Photograph of Walnut Canyon National Monument

Walnut Canyon National Monument: Arizona’s Historical Gem

Arizona is a state that brings a variety of visitors, many of which are road-tripping along historic Route 66 or on route to the world famous Grand Canyon. While Arizona National Parks such as Grand Canyon National Park attract tons of visitors to the state in the first place, there are plenty of lesser-known gems along the drive to keep your interest. We recently had the pleasure of stumbling across one of those gems: Walnut Canyon National Monument.

Photograph of Walnut Canyon National Monument
Cliff dwellings along Island Trail

Just a few miles outside of Flagstaff, you’ll find Walnut Canyon National Monument. Established in 1915, this national monument’s goal is to preserve the area’s ancient cliff dwellings. The canyon, an impressive 400 feet deep and 1/4 mile wide, is the result of 60 million years of erosion. Its natural beauty, however, is not what makes this canyon unique to Arizona. Rather, it is the man-made magnificence that tells a history of rich and diverse cultures that makes this national monument a must see on your drive through the Southwest.

Walnut Canyon National Monument
Cliff dwelling viewed across the canyon from Island Trail

The History of Walnut Canyon

As an archeological site, Walnut Canyon’s history and significance to human society has been closely dissected. Through that dissection, experts found artifacts showing humans sporadically inhabited the area thousands of years ago. According to archeologists who studied the area, by 600 C.E. groups of humans who have been termed Sinaqua people began permanently inhabiting the canyon’s rim. However, it wasn’t until 1100 that this culture began moving into the canyon and constructing the cliff dwellings we still see today.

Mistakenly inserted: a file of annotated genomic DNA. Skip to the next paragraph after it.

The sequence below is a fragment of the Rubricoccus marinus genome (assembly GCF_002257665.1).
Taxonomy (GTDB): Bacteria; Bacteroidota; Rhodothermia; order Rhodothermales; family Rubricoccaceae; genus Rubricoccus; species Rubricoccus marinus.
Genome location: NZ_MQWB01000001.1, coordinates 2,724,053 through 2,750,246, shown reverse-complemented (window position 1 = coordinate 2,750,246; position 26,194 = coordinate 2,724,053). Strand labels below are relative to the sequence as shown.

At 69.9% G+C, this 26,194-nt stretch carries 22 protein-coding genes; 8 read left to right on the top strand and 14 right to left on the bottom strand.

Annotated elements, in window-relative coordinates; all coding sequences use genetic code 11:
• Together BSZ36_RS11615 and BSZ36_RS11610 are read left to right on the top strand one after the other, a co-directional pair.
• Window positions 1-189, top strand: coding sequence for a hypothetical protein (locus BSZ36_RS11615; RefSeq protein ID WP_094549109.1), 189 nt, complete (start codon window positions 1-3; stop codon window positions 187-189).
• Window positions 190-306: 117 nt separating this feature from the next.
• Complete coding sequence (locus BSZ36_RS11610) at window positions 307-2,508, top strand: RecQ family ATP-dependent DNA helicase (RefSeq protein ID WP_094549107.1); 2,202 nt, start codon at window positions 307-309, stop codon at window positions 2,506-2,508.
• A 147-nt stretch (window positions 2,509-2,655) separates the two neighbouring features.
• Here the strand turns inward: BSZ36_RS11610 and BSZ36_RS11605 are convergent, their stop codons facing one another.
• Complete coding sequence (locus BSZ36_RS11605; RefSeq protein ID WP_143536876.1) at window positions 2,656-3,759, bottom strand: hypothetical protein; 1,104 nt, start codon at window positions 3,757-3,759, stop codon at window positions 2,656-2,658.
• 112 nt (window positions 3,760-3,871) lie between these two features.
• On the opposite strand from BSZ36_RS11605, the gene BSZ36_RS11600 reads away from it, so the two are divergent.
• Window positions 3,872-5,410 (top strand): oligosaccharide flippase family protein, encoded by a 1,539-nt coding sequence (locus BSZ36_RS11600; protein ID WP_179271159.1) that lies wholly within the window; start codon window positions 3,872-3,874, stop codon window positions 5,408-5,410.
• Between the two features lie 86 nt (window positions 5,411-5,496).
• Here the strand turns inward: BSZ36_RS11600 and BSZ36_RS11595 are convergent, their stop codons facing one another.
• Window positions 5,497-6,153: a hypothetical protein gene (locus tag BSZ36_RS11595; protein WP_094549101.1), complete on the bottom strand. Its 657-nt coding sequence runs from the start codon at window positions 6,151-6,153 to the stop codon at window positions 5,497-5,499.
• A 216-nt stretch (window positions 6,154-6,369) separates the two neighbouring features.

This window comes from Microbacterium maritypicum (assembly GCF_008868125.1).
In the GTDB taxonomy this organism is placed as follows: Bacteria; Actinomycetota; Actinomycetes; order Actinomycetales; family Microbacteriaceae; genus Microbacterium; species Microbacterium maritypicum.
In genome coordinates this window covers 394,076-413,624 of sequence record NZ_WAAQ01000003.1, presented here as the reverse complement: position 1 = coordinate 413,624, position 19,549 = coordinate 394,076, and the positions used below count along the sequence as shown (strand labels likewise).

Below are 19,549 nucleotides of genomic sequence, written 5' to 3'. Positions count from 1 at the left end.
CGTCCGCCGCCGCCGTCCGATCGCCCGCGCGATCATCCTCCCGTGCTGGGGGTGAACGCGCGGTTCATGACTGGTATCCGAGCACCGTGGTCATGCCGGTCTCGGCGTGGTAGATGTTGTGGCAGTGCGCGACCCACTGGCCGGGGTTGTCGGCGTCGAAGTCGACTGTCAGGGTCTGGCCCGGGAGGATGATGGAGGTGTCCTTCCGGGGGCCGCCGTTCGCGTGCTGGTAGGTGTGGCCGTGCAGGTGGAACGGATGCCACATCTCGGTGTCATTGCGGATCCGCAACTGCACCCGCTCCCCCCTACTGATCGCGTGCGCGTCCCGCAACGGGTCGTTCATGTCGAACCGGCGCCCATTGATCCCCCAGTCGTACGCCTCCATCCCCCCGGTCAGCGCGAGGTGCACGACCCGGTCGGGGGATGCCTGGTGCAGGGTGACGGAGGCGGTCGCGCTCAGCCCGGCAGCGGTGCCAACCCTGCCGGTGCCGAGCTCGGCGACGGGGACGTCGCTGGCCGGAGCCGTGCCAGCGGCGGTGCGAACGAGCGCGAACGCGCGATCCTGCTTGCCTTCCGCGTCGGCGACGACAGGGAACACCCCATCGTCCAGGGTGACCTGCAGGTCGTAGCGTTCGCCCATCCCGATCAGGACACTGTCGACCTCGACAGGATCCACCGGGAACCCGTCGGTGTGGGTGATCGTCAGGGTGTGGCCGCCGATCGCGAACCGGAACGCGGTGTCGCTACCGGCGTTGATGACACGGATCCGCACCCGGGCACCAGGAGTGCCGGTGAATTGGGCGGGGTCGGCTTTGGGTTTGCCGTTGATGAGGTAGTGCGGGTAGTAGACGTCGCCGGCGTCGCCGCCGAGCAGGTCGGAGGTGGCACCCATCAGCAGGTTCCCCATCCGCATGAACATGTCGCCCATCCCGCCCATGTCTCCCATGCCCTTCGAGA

Walnut Canyon National Monument
Close up image of the cliff dwelling masonry Here you see the multiple layers of clay mortar used at various times for preservation of the wall

Over the years, a diverse array of Native groups inhabited the cliff dwellings as they passed through the area. The Hopi, Zuni, Navajo, Havasupai, Hualapai, Western Apache, and Southern Salute people are all known to have used this area, making it a sacred and significant piece of land and history for many Native cultures. As you walk down into the canyon via the Island Trail, you confront that significance through reminders of that sacredness via educational signs along the trail.

Walnut Canyon National Monument Island Trail
Cliff dwelling along Island Trail

Visiting Walnut Canyon National Monument

Be Respectful